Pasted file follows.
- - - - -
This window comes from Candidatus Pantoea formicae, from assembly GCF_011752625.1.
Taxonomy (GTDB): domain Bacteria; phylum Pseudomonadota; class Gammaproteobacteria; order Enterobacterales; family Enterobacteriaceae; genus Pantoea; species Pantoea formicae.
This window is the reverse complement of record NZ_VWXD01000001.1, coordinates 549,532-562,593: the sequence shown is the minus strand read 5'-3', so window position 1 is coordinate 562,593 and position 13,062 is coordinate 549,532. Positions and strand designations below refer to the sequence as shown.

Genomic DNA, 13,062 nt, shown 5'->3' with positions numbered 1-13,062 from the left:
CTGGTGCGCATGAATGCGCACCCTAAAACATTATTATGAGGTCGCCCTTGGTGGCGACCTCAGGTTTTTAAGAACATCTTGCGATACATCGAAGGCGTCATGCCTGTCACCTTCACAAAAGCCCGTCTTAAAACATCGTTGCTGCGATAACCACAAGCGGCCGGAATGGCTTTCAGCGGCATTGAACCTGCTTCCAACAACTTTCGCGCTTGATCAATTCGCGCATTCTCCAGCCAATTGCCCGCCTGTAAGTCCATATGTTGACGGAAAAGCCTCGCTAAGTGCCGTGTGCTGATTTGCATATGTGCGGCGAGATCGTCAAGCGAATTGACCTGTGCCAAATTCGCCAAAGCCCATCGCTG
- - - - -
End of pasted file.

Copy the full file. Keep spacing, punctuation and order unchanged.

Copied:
This window comes from Candidatus Pantoea formicae, from assembly GCF_011752625.1.
Taxonomy (GTDB): domain Bacteria; phylum Pseudomonadota; class Gammaproteobacteria; order Enterobacterales; family Enterobacteriaceae; genus Pantoea; species Pantoea formicae.
This window is the reverse complement of record NZ_VWXD01000001.1, coordinates 549,532-562,593: the sequence shown is the minus strand read 5'-3', so window position 1 is coordinate 562,593 and position 13,062 is coordinate 549,532. Positions and strand designations below refer to the sequence as shown.

Genomic DNA, 13,062 nt, shown 5'->3' with positions numbered 1-13,062 from the left:
CTGGTGCGCATGAATGCGCACCCTAAAACATTATTATGAGGTCGCCCTTGGTGGCGACCTCAGGTTTTTAAGAACATCTTGCGATACATCGAAGGCGTCATGCCTGTCACCTTCACAAAAGCCCGTCTTAAAACATCGTTGCTGCGATAACCACAAGCGGCCGGAATGGCTTTCAGCGGCATTGAACCTGCTTCCAACAACTTTCGCGCTTGATCAATTCGCGCATTCTCCAGCCAATTGCCCGCCTGTAAGTCCATATGTTGACGGAAAAGCCTCGCTAAGTGCCGTGTGCTGATTTGCATATGTGCGGCGAGATCGTCAAGCGAATTGACCTGTGCCAAATTCGCCAAAGCCCATCGCTG